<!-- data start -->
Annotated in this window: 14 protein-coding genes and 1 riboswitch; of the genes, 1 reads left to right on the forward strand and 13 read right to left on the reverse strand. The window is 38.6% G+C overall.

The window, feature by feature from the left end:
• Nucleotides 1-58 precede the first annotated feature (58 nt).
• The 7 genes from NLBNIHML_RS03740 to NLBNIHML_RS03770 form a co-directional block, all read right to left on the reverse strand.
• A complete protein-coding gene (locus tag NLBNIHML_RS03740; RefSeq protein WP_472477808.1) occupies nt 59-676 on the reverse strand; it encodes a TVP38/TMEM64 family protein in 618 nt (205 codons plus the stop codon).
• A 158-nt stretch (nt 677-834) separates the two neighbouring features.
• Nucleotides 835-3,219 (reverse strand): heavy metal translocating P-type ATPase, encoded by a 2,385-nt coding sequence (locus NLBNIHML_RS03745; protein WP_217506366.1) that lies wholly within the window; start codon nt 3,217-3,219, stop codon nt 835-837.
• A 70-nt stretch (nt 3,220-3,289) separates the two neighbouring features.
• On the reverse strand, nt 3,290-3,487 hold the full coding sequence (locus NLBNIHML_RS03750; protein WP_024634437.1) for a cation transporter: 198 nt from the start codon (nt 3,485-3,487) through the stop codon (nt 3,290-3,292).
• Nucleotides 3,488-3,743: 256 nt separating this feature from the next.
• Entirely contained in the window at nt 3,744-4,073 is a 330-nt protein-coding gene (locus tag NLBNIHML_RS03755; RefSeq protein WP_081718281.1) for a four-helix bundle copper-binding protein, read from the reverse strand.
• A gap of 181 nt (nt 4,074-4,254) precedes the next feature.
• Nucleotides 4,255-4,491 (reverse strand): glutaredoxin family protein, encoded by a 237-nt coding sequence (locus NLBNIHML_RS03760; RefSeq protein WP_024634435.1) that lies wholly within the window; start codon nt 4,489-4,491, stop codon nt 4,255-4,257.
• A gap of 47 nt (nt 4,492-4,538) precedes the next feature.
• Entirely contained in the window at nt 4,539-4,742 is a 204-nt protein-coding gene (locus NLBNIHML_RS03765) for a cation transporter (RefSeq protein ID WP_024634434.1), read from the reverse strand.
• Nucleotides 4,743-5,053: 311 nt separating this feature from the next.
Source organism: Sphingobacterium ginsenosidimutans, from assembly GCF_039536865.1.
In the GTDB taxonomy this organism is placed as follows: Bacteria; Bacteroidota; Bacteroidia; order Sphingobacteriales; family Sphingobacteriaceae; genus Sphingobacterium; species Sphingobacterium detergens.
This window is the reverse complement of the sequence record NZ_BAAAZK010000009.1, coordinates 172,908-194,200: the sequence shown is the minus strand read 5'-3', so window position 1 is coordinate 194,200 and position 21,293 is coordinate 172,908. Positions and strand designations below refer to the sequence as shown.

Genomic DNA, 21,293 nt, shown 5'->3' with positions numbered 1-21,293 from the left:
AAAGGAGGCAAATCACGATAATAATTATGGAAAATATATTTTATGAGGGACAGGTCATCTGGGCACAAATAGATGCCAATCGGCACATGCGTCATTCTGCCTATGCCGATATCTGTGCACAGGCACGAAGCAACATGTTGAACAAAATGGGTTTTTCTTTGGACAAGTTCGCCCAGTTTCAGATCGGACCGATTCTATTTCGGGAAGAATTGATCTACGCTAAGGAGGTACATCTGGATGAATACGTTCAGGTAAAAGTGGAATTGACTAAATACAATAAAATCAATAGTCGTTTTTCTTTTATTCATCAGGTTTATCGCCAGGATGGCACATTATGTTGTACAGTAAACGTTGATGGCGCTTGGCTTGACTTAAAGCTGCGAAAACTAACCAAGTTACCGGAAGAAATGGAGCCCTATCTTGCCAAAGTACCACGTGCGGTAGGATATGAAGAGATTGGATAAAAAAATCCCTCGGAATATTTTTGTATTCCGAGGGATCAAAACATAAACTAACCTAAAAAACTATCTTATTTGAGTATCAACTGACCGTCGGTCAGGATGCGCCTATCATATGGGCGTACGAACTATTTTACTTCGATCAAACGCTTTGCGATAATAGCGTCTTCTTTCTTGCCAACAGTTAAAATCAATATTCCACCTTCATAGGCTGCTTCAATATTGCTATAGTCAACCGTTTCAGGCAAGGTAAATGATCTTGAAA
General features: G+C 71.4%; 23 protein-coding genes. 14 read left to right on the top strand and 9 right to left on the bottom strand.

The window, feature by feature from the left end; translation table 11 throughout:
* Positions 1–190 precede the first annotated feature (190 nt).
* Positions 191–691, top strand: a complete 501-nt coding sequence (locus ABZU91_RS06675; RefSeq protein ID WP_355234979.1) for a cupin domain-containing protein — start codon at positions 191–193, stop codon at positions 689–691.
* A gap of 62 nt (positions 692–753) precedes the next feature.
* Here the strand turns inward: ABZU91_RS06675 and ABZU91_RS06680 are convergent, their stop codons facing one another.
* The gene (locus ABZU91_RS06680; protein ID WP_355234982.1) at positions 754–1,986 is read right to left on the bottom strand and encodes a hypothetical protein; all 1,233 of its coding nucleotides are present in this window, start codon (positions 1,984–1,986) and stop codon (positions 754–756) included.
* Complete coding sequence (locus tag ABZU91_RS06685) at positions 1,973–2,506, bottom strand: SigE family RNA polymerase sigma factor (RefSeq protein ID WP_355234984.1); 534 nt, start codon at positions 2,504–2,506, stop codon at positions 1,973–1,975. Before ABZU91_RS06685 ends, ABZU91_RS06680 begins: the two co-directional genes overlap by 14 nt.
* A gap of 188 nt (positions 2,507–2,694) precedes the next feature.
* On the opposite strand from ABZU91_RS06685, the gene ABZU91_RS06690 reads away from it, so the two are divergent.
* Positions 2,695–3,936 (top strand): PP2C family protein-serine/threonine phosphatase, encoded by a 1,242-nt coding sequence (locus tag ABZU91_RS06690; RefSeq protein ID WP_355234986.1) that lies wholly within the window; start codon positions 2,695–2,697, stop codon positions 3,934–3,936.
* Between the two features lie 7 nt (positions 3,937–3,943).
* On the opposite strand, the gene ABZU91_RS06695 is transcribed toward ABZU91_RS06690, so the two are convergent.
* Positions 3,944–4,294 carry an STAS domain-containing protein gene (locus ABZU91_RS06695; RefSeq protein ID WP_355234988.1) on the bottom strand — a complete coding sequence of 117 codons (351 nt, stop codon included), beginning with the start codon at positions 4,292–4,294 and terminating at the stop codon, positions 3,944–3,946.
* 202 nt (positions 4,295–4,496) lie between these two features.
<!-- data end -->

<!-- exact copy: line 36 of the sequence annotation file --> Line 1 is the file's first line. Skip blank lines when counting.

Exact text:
* 202 nt (positions 4,295–4,496) lie between these two features.